Wasatch Cache National Forest

In partnership with: The Friends of the Utah Avalanche Forecast Center, Utah Department of Public Safety Division of Comprehensive Emergency Management, Salt Lake County, and Utah State Parks

 

The Utah Avalanche Center Home page is: http://www.avalanche.org/~uac/

 

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Avalanche advisory

Saturday, December 25, 2004

 

Good morning, this is Santa Claus Tremper with the Forest Service Utah Avalanche Center with your backcountry avalanche and mountain weather advisory.Today is Saturday, December 25, 2004, and its 7:30 in the morning.

 

Registration for the Friends of the Utah Avalanche Centerís 3-day January avalanche class is now being taken at the Black Diamond retail store.

 

Free Beacon Rescue Training Centers are now open at Snowbird and the Canyons.For more information go to wasatchbackcountryrescue.org.

 

Current Conditions:

Itís Christmas day and all through the land,

As temperatures rise and faces are tanned,

The cold wind and the snow from the past couple days,

Makes blizzards in Texas, the weatherman says.

Our temperatures are warm, the skies are quite clear,

Should I head for the mountains, you betcha my dear.

Thereís a few skinny inches of very light snow,

But what itís lying on top of, I think you should know,

Is a wide variety of sugar and crust,

That bounce your around and bruise your nice butt.

But thereís still soft snow on some north facing slopes,

Go high or go low and youíre nothing but dopes,

Stay at mid elevations on wind sheltered places,

And youíll hoot up a storm with smiles on your faces.

 

Avalanche Conditions:

Yes, itís Christmas day and all through the range,

No avalanches are stirring, which doesnít seem strange,

Itís been two weeks now since the big snow storm,

When avalanche warnings were the daily norm.

These days the snow is relaxed and quite lazy,

Iíll tell you straight out, lest you think Iím crazy,

Most everywhere you go, the danger is LOW,

But thereís one other thing I think you should know,

The recent north winds have been blowing some snow,

Onto south facing slopes, those wind slabs could go!

So if you see a steep slope with a recent wind drift,

Donít jump on it buddy, or you just might get biffed.

Theyíre mostly on ridges at high elevation,

Theyíre creamy and thick and full of temptation,

Theyíre smooth and rounded and sometimes sound hollow,

If youíre friend heads on out there, dontcha go follow,

Stay in a safe place so you can dig em right out,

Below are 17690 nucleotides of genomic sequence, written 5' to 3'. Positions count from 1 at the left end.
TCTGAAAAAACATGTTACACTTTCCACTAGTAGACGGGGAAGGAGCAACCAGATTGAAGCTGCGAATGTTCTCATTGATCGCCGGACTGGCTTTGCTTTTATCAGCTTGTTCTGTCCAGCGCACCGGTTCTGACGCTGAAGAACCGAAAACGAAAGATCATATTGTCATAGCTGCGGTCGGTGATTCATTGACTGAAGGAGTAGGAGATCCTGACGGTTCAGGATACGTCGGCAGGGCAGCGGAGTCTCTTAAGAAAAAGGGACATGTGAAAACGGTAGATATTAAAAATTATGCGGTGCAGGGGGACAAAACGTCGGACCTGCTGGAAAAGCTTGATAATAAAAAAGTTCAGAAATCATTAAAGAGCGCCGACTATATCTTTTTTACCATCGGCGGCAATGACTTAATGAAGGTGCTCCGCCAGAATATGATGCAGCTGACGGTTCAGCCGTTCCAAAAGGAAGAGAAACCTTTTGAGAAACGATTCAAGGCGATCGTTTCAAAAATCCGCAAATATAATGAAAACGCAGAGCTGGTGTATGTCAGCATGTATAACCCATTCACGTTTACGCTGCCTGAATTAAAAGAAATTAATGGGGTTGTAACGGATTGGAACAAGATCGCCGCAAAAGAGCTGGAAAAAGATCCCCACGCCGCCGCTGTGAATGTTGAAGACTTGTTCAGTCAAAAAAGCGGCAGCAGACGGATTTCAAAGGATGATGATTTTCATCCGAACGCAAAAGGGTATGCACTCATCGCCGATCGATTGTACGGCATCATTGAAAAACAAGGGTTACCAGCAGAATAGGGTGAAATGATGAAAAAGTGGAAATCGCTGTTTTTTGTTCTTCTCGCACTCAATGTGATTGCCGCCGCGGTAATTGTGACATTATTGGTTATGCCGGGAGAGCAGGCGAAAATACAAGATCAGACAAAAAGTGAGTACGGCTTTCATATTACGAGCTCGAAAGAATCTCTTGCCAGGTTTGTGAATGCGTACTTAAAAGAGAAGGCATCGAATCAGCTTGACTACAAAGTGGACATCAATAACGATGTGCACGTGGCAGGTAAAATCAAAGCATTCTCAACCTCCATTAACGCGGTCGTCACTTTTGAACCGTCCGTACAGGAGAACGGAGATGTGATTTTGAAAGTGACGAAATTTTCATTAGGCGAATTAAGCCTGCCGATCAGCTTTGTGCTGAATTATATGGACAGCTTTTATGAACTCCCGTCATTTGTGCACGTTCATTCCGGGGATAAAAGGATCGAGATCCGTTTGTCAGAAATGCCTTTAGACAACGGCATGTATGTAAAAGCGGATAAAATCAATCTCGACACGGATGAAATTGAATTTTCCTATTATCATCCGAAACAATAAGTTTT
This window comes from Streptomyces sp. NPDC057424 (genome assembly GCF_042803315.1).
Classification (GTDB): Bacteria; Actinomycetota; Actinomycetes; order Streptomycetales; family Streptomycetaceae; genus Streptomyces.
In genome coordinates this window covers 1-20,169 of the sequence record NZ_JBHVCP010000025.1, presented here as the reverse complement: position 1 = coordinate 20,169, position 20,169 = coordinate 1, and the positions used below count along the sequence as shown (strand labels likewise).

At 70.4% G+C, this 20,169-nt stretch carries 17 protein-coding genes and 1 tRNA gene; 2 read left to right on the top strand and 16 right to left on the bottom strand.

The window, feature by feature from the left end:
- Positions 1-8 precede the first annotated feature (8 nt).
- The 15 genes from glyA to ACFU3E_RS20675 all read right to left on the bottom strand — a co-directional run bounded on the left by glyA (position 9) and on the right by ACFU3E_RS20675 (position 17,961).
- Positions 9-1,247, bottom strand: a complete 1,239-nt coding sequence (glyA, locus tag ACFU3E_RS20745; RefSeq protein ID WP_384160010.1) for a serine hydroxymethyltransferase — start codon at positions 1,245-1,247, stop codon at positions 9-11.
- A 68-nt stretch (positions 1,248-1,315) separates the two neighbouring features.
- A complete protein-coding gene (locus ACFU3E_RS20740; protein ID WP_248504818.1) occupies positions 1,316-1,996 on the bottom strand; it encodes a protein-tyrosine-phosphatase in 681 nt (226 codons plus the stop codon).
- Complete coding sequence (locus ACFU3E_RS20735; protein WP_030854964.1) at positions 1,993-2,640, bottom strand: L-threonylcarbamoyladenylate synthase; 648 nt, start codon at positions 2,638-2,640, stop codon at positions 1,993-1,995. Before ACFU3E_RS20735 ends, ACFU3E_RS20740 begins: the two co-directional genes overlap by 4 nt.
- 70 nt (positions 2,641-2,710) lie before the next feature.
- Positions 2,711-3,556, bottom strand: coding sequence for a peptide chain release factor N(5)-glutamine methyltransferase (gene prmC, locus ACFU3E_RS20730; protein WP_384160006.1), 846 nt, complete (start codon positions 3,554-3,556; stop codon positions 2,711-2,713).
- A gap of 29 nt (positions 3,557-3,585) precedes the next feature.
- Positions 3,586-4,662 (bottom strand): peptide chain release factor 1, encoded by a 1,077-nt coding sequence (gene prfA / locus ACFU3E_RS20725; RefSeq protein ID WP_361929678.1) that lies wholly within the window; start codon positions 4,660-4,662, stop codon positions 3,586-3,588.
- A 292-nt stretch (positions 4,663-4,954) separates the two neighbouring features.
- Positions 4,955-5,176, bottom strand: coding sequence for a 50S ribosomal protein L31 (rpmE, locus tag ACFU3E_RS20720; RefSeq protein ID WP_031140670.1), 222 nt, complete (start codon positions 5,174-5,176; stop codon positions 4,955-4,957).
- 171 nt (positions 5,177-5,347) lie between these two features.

Donít lecture or yell, theyíll just go and pout,

Avalanches are good teachers, as long as you listen,

But first you have to survive the lesson.

 

Mountain Weather:

All through the weekend, itíll be much mo-better,

Sunny and warm is a great kind of weather.

Up in the fourties is the daytime high,

Itís better than cold, at least with this guy,

But as new snow gets mushy and starts to go sluff,

It could knock you down and other bad stuff.

Enjoy the nice weather while you still can,

Cause next week is stormy, says the old weather man.

With crusts on the south slopes and sugar on north,

Thereíll be soft slabs, hard slabs and sluffs and so forth.

In the mean time, gather up your new Christmas toys,

Go out and enjoy, all you girls and you boys.

 

Yesterday Wasatch Powderbird Guides flew in Cardiff, Days, Mineral and American Fork.Today, they will be in the same areas, plus Silver and possibly the Session Mountains and the Cascade area by Provo and returning in north facing Grizzly or White Pine.

 

We do an early morning update around 6am each day on the 364-1591 line.

 

To report backcountry snow and avalanche conditions, especially if you observe or trigger an avalanche, call (801) 524-5304 or 1-800-662-4140, or email to [email protected] or fax to 801-524-6301.The information in this advisory is from the U.S. Forest Service, which is solely responsible for its content.This advisory describes general avalanche conditions and local variations always occur.

 

Drew Hardesty will update this advisory by 7:30 on Sunday morning.

 

Thanks for calling

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For an explanation of avalanche danger ratings:

http://www.avalanche.org/usdanger.htm